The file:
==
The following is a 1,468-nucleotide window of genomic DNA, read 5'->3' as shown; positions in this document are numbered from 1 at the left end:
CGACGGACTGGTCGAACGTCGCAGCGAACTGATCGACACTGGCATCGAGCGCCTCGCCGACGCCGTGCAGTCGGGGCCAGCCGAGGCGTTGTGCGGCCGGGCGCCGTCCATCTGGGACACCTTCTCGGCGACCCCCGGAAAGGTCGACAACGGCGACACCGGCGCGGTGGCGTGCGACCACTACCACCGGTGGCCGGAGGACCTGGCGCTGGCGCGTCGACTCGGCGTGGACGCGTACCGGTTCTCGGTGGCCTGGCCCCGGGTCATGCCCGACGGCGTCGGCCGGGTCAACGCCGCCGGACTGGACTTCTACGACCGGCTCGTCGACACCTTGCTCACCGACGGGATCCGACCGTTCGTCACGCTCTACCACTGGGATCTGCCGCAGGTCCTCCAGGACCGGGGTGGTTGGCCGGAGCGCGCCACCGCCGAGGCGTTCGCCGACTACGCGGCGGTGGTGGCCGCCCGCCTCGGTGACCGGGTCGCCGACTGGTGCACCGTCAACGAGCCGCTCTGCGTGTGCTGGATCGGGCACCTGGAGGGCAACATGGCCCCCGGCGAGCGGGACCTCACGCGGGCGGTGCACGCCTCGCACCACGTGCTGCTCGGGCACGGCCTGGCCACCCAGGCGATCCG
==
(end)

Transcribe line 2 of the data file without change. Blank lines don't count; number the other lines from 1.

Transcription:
CGACGGACTGGTCGAACGTCGCAGCGAACTGATCGACACTGGCATCGAGCGCCTCGCCGACGCCGTGCAGTCGGGGCCAGCCGAGGCGTTGTGCGGCCGGGCGCCGTCCATCTGGGACACCTTCTCGGCGACCCCCGGAAAGGTCGACAACGGCGACACCGGCGCGGTGGCGTGCGACCACTACCACCGGTGGCCGGAGGACCTGGCGCTGGCGCGTCGACTCGGCGTGGACGCGTACCGGTTCTCGGTGGCCTGGCCCCGGGTCATGCCCGACGGCGTCGGCCGGGTCAACGCCGCCGGACTGGACTTCTACGACCGGCTCGTCGACACCTTGCTCACCGACGGGATCCGACCGTTCGTCACGCTCTACCACTGGGATCTGCCGCAGGTCCTCCAGGACCGGGGTGGTTGGCCGGAGCGCGCCACCGCCGAGGCGTTCGCCGACTACGCGGCGGTGGTGGCCGCCCGCCTCGGTGACCGGGTCGCCGACTGGTGCACCGTCAACGAGCCGCTCTGCGTGTGCTGGATCGGGCACCTGGAGGGCAACATGGCCCCCGGCGAGCGGGACCTCACGCGGGCGGTGCACGCCTCGCACCACGTGCTGCTCGGGCACGGCCTGGCCACCCAGGCGATCCG